My journey to living gluten-free started 6 years ago after figuring out it was one of the main contributors to auto-immune responses I was having, showing itself by way of shingles, solar dermatitis, nerve sensitivity, and headaches. What was a bit difficult at first turned out to be the thing that ignited my love for cooking and exploring the world of real food, including this blog.
Navigating food allergies and intolerances can be confusing, especially gluten. There are numerous grains that may look and sound gluten-free (like couscous or farro), hidden sources (like soy sauce), and the big one: cross-contamination (in the field, transportation, or processing) that affects naturally gluten-free foods, such as oats. Additionally, it can be infuriating that some like to think eating gluten-free is just a fad, when in actuality it’s as serious of a food allergy as any other.
Last week I was invited to Quaker headquarters in Chicago, who has been milling oats for nearly 140 years, to learn about their process for making gluten-free oats, in both Quick 1-Minute Oats (18 ounce canister) and Instant Quaker Oatmeal (individual packets).
I took home an oatucation, gaining lots of knowledge about this mighty little grain, but more importantly, confidence about the measures Quaker has taken to ensure their oats are truly gluten-free (measuring less than 20ppm by FDA standards), and delicious.
Although this might be a little in-depth, my hope is to be a resource for you so you can be reassured as you look at that canister of Quaker Gluten-Free Oats in the store and know they’re safe. This mighty little grain is one that provides our bodies with fiber, and carbohydrates for energy, and it’s so exciting that more people are going to be able to share a meal together because of it.
—Let’s start with the growing of the oats. Quaker sources its oats from trusted farmers across North America. As I mentioned earlier, inherently oats are gluten-free, however, they could have come in contact with wheat, rye, or barley because they were grown in a field that previously housed these crops, there were particles of them in the air, or maybe some residual grains were left in the truck transporting the oats. And if not kept separated while processing, contamination possibilities strike again.
Reassurance Fact #1: Buying Gluten-Free Oats from Purity Oat Companies Wasn’t Good Enough
You may be asking yourself, “Why wouldn’t Quaker just purchase clean oats from some of the purity houses that sell them, all of which have 3rd party gluten-free certification?” Well, they tried that – but guess what? Several of the sample batches they tried did not meet the threshold of less than 20ppm. They also didn’t meet the taste and texture standards Quaker desires.
I was shocked, and a little worried because as consumers, we trust gluten-free certification seals like those given by GFCO and NFCA. But that’s the thing – they’re 3rd party, and not regulated by any stipulations other than their own.
—The oats they’ve sourced land at the Quaker mill and go to a dedicated gluten-free cleaning house, at which point the innovative sorting & testing process begins. Approximately every hour of production, a sample is taken – which equals 3,000 samples (40 grams each) at the groat level (meaning the oat has been removed from the husk) per lot. Which brings me to my next point…..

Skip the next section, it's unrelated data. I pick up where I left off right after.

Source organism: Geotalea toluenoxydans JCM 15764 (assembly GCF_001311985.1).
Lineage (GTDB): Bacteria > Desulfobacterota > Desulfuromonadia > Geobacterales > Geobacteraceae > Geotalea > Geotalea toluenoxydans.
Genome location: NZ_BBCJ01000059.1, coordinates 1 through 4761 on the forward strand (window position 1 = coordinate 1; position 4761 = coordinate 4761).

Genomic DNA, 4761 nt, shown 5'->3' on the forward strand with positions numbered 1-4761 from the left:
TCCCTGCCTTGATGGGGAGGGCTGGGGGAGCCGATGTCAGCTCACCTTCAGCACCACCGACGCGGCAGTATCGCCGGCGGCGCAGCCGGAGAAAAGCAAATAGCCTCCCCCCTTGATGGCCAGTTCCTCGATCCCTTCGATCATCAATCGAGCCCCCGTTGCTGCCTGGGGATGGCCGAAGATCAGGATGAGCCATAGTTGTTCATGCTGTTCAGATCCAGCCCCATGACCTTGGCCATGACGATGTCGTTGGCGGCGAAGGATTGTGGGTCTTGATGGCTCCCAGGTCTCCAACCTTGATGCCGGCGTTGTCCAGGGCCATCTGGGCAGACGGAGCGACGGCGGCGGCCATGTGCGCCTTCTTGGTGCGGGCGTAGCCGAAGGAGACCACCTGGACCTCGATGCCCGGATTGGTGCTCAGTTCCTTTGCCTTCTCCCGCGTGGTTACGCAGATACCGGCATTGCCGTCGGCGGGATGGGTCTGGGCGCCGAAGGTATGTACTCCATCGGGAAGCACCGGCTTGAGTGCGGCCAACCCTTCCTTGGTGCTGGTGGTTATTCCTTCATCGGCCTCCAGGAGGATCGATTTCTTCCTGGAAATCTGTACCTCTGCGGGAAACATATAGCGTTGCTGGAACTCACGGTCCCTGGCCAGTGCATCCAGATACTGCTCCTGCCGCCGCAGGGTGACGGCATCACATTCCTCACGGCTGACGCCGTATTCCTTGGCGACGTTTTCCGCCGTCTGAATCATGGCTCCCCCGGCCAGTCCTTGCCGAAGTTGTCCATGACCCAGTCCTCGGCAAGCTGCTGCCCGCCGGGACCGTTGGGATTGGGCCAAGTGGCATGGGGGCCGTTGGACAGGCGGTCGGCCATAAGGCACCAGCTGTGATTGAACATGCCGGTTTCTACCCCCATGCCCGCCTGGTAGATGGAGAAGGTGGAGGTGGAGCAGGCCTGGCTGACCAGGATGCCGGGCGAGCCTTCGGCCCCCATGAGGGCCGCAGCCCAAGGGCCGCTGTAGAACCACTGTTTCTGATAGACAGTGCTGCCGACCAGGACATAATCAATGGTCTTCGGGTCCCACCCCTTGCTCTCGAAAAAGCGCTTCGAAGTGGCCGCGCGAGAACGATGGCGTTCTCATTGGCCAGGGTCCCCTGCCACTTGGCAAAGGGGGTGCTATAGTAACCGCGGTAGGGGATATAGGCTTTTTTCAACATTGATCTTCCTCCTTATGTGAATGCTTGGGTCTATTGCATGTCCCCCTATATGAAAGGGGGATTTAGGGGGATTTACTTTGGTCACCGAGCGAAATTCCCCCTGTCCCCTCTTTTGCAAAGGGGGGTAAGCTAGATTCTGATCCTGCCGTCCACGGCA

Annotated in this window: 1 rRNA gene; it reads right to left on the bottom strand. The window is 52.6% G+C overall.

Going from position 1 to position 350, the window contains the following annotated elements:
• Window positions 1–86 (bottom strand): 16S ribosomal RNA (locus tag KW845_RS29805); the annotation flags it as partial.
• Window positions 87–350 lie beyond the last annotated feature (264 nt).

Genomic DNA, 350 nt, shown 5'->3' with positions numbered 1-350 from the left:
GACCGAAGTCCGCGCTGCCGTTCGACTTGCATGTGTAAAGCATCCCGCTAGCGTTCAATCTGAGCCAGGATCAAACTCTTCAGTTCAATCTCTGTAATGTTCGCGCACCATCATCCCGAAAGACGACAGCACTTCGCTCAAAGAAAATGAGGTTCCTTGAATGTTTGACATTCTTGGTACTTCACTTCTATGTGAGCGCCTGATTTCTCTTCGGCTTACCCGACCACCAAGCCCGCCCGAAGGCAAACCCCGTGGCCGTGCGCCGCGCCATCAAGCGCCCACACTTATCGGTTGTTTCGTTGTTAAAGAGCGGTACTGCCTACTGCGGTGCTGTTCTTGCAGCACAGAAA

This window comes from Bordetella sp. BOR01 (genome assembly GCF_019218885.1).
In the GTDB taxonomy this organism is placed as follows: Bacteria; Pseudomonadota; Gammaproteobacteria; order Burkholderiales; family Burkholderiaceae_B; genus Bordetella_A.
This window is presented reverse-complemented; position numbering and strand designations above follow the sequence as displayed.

Reassurance Fact #2: When Quaker began trying to crack the code on this sorting process, they found what makes things so difficult is that oats fall victim to kernel based contamination, meaning stray gluten-containing grains or residue is not evenly distributed, instead being hidden in pockets. So when you are taking samples from a truckload (about 500,000 pounds of oats), the area you test might be free of gluten-containing grains, but you may have missed the area that has a few stray ones hiding, contaminating the entire lot.
—Because of this, they changed their way of analyzing (with mechanical and infrared technology), milling, and processing in order to ensure truly gluten-free oats. If any of the single test samples does not meet Quaker standards, the entire lot is rejected and used for other Quaker products that are not labeled gluten-free (YAY for no waste!). For a more in-depth explanation, read this.
Reassurance Fact #3: Dedicated Storage, Cutting, and Flaking
Once the groats have ‘passed’ the inspection system, they move into the remaining production phases of cutting, flaking, and finally packaging, . After inspection the oats go through a kiln to stabilize the groat and are then turned into flakes (all happening with dedicated equipment). The packaging lines are shared, however thoroughly inspected with food safety protocols during and after cleaning to ensure any oats packaged there remain uncontaminated.
During the entire process, there are multiple checkpoints to ensure purity.
What may seem like a long journey, a lot of explanation, and years of dedication by Quaker is all in the name of trust and care, so that everyone can enjoy oats. Yes, I was paid to go and learn about the process, and to be honest I was a little skeptical knowing what happened in the industry this past year.
But their transparency and thoroughness was one that solidified how much they care about the needs of their consumers. They understand that traditional quality control methods just don’t work for gluten testing in oats. Instead, they treat the processing of gluten-free oats as a food safety issue, which requires a different way of thinking and significantly better control systems.
Although Quaker is a large company, their passion for bringing safe, gluten-free oats in their true form to our tables was definitely evident. It’s a great thing for all of us, and reasons like….
Thanks for reading, and hopefully you’ll be making something oatalicious soon. I’ll be sharing a recipe next month, so stay tuned. Xo!